Sean appeared out of nowhere and all of a sudden we were not prepping, or driving or waiting anymore. We were scurrying around him giving him Vaseline and a bandage for a foot irritation, an energy drink, a cup of hot soup and a sponge drenched in the river to wash off some of the dirt and mud. He was in great spirits and I think he may have been aware that he was ahead of his goal pace but I don’t think he really knew how well he was doing. I know it was only mile 36 but he seemed as fresh as a daisy. He was even joking around and laughing with the rest of the runners in our little pop-up tent area.
We got him ready and on his way but not before a fabulous aid station volunteer dumped a big pitcher of water over his head! He left all smiles and said he would see us soon.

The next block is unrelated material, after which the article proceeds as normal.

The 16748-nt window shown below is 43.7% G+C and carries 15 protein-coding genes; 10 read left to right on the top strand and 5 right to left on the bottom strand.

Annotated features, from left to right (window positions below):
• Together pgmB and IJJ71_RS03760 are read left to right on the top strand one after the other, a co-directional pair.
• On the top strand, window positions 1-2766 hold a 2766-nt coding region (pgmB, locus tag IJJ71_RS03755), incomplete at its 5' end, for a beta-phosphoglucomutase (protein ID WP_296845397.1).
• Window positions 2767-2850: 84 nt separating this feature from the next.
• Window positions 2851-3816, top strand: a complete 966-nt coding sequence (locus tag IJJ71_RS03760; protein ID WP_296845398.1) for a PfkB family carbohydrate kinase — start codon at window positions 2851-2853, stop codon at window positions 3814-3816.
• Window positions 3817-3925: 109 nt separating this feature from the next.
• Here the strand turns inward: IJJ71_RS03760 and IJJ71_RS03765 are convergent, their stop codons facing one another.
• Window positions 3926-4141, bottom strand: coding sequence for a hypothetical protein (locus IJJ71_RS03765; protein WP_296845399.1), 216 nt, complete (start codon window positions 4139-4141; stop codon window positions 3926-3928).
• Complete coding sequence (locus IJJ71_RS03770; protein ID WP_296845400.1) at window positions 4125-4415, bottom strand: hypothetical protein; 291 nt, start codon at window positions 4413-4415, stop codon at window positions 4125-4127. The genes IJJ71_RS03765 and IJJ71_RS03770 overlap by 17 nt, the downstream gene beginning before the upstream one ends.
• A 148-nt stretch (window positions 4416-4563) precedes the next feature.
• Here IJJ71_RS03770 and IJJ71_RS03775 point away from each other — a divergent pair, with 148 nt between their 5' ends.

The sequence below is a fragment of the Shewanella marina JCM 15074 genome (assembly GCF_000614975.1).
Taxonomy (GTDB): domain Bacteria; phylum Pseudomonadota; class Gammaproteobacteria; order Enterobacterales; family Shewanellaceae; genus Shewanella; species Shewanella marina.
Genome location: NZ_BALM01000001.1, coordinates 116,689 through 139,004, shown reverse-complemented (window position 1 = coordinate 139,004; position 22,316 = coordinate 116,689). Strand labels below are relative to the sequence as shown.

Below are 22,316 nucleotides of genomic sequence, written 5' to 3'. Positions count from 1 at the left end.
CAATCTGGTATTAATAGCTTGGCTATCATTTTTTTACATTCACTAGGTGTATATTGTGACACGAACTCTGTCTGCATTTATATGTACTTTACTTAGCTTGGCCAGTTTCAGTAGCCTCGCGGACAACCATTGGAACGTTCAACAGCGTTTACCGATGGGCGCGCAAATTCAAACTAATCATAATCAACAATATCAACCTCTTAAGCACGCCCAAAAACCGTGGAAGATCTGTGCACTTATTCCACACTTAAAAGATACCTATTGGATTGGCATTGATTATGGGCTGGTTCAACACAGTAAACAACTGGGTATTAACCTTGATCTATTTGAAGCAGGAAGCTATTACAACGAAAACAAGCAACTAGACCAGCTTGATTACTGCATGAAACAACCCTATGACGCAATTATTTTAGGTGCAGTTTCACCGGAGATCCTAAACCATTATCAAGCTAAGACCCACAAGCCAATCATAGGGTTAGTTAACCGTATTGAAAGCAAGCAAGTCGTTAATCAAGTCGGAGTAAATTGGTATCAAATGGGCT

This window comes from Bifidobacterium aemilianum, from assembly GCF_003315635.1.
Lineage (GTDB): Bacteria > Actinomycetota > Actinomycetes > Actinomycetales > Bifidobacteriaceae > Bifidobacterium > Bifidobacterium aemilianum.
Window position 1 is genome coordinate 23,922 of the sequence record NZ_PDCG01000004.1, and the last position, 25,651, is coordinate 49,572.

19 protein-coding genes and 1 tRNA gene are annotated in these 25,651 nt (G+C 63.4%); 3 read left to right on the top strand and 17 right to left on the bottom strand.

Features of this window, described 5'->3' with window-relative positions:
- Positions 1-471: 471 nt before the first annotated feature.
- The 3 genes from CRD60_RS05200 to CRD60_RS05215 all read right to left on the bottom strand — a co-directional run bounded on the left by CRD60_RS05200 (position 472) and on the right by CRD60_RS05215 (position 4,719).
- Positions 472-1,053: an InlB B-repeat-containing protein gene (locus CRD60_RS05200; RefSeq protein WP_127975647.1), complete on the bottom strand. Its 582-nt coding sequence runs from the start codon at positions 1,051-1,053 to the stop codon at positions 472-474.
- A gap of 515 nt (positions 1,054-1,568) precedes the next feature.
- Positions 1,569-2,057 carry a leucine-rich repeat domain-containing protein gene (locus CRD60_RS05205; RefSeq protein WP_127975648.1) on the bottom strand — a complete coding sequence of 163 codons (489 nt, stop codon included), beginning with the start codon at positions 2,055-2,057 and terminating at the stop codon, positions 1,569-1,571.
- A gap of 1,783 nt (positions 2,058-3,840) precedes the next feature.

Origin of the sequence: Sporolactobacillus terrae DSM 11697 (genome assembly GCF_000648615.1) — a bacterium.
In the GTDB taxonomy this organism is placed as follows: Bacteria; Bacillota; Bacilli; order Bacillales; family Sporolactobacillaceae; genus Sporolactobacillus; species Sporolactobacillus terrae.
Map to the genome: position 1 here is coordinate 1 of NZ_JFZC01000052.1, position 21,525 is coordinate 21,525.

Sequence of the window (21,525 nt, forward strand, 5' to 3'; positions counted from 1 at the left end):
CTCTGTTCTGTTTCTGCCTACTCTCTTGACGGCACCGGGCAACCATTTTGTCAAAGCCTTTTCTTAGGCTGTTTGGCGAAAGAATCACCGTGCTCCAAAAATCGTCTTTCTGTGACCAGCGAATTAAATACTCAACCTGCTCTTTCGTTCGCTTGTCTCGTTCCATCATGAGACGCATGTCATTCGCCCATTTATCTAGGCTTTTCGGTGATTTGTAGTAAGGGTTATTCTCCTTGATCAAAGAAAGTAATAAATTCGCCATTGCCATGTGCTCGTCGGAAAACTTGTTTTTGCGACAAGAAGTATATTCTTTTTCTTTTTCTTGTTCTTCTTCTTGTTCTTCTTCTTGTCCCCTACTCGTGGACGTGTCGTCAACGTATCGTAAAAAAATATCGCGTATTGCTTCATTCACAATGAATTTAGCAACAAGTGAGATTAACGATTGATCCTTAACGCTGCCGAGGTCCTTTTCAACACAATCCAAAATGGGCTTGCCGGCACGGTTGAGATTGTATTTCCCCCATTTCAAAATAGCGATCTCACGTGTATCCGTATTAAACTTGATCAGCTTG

And that was it. We got to the next Aid Station at mile 45.15 and waited and waited. Kristi changed into her running gear and got herself psyched up to run. It was way too long, and right when I was beginning to question what might be going on, a jeep pulled up to our truck and Sean was sitting in the front seat. I was completely incredulous and dumbstruck. Why?
At mile 41 Sean felt a sharp pain in his hip which crippled him. He could barely walk. He limped for several miles but knew his race was over, just like that. Something had gone wrong and pulling out was the smartest thing to do. He had run in enough races and experienced enough injuries to know when to stop. We all just sat there and didn’t really know how to change gears. Sean was surprisingly the one who consoled us, and told us he had a great race up to that point and was grateful that this injury didn’t hit at mile 60 or mile 80. He said he was okay and that we should pack up and go to the house he had booked at the end of the race.